We have read posts on the social media about the quality and safety of the durum wheat used to produce Barilla pasta.
We would like to state the official position of the company in order to clarify several inaccuracies and to provide people with accurate information.
Barilla pasta fully complies with the standards in force and is produced with top quality and safe wheat. Barilla does not use genetically modified raw materials and the levels of contaminants or mycotoxins are always well below the limits set by Food Safety standards, which are already extremely protective for human health.
Durum wheat is indeed the main ingredient for a quality, al dente pasta, and for this reason Barilla invests a lot of resources in research and in the selection of this raw material, besides having a long history of activities and projects on the supply chain, from seed to table:
- investing in research for the selection and development of durum wheat varieties that are particularly suitable for the production of quality semolina;
- defining the Specifications that govern the growing and storage of durum wheat for all supply chain operators;
- signing long-term cultivation contracts at favourable conditions for our suppliers, so as to constantly ensure high quality wheat. An example of this is the contract signed in 2006 with the Emilia Romagna Region, Growers' Associations, Farmers' Associations and Agricultural Cooperatives for the production of High Quality Durum Wheat in Emilia Romagna.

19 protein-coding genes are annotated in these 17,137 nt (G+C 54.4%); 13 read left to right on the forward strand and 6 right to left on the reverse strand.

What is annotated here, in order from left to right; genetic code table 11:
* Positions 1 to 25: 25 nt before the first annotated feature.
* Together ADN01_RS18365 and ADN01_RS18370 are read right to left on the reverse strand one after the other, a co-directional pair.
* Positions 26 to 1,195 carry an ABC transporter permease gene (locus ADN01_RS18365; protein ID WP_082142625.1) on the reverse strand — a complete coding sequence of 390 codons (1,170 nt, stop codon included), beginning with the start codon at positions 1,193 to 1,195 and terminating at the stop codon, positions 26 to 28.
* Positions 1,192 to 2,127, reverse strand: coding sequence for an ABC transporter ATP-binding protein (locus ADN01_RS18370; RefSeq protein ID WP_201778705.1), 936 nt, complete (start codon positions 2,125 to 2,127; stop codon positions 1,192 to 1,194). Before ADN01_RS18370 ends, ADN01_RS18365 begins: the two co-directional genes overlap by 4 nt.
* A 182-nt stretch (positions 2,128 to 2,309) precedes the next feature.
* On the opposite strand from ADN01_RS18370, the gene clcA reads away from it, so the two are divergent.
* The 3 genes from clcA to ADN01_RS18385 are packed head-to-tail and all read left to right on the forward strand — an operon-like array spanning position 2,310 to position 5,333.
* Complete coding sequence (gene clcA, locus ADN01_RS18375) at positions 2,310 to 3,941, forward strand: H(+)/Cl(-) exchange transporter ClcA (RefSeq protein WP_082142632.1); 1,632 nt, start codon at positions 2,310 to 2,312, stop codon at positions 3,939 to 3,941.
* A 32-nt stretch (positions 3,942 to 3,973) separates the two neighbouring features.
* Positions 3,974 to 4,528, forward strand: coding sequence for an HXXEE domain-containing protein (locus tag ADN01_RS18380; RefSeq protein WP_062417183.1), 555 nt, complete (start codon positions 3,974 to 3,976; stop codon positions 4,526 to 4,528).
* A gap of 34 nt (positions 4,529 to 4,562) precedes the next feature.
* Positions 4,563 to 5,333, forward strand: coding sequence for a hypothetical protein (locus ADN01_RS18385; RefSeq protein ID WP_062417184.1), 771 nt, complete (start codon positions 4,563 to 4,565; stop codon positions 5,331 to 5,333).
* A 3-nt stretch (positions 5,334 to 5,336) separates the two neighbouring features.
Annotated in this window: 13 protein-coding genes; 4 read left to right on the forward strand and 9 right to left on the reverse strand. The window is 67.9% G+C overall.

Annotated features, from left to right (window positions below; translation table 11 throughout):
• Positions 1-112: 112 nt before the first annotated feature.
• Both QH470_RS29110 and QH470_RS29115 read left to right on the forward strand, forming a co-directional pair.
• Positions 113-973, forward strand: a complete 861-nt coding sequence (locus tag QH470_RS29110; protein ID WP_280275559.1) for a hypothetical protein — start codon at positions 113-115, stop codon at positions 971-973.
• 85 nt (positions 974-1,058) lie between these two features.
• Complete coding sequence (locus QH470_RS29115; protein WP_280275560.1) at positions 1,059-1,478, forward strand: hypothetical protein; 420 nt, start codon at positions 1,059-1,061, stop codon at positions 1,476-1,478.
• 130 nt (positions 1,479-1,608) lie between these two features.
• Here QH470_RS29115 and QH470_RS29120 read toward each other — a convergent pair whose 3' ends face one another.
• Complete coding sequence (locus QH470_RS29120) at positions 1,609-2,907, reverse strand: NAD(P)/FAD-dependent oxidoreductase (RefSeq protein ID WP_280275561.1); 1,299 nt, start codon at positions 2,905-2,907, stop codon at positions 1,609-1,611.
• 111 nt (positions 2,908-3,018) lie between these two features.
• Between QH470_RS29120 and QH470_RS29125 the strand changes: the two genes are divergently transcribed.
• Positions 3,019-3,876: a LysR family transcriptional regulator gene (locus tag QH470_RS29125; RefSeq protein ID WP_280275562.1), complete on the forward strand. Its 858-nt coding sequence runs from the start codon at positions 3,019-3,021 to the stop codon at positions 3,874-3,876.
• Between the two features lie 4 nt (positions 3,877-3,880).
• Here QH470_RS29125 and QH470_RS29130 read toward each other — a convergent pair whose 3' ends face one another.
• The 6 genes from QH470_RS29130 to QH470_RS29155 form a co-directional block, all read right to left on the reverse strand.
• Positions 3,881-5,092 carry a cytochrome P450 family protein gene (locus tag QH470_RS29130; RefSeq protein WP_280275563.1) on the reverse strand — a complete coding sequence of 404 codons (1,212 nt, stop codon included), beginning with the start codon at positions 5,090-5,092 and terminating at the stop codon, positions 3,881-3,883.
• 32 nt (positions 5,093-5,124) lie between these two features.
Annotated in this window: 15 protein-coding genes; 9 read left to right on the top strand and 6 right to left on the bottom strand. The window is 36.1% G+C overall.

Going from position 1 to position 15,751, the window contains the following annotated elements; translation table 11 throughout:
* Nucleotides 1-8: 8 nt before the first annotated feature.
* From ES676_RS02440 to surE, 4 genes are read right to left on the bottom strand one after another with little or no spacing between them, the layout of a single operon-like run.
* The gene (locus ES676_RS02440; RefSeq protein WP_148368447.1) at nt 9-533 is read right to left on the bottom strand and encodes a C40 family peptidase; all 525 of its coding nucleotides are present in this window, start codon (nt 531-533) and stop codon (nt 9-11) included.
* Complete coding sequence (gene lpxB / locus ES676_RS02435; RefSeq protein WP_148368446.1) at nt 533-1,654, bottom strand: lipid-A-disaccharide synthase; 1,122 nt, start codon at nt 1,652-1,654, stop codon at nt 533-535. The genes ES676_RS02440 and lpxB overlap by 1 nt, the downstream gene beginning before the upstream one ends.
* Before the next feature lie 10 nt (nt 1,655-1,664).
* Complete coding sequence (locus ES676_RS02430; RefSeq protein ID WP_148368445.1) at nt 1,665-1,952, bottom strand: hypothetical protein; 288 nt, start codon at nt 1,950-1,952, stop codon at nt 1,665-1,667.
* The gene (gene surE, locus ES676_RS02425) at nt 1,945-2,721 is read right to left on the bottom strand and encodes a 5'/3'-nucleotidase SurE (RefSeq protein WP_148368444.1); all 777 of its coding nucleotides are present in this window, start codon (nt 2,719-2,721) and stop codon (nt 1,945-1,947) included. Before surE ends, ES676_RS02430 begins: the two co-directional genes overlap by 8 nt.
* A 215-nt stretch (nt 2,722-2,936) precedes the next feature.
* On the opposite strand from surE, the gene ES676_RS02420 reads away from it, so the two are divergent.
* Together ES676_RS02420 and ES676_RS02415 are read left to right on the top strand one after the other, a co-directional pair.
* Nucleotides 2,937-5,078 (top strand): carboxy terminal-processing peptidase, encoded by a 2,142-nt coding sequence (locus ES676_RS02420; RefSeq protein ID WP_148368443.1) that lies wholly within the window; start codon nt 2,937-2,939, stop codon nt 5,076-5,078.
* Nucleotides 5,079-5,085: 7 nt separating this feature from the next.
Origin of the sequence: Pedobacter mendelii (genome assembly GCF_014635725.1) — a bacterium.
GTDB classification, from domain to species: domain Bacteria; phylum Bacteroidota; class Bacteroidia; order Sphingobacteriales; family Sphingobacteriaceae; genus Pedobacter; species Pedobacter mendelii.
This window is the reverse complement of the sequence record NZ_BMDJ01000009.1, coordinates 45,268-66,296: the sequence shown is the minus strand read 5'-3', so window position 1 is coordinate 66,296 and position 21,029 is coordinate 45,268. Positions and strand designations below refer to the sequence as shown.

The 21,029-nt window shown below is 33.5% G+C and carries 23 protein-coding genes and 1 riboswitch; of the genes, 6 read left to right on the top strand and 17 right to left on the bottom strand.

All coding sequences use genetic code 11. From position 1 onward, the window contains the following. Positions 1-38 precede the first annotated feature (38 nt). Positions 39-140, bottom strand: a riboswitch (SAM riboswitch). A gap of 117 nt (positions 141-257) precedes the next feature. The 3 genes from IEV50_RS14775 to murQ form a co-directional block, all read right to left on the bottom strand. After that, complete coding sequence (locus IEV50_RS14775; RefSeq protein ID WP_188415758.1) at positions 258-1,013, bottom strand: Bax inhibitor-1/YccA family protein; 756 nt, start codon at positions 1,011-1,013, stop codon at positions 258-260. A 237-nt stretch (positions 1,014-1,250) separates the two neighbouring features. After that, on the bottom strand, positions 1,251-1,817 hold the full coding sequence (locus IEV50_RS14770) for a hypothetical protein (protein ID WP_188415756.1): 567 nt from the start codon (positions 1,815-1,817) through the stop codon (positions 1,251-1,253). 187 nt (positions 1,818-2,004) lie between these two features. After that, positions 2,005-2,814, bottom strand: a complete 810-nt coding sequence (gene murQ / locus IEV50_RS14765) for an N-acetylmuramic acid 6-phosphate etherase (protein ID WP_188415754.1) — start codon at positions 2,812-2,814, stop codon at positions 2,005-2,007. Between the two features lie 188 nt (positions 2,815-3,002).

For specific wheat varieties in Italy, Barilla has been managing the planting, cultivation, harvesting and storage of wheat directly for over 15 years.
Moreover, all our suppliers are carefully selected and undergo constant checks that start from the field and continue to the intake of wheat at the mill, and after milling, with the certification of the semolina produced.
With regard to the origin of the wheat used, since Barilla is the largest pasta producer in the world and the largest user of durum wheat semolina (over 1,400,000 tons processed per year), the domestic production would not be sufficient to meet the demand for our pasta production in terms of quality and quantity.
Considering also the annual variability in durum wheat yields, it is therefore necessary to duly mix different types of wheat in the form of semolina so as to ensure high and consistent quality standards.
To supply its Italian production sites, more than 70% of the semolina used by Barilla is made from Italian wheat. In Italy, there are about 30,000 farmers who grow wheat for Barilla. For the remaining 30% we source mainly from North America. The foreign wheat purchased is carefully selected based on excellent quality features and full guarantees of food safety.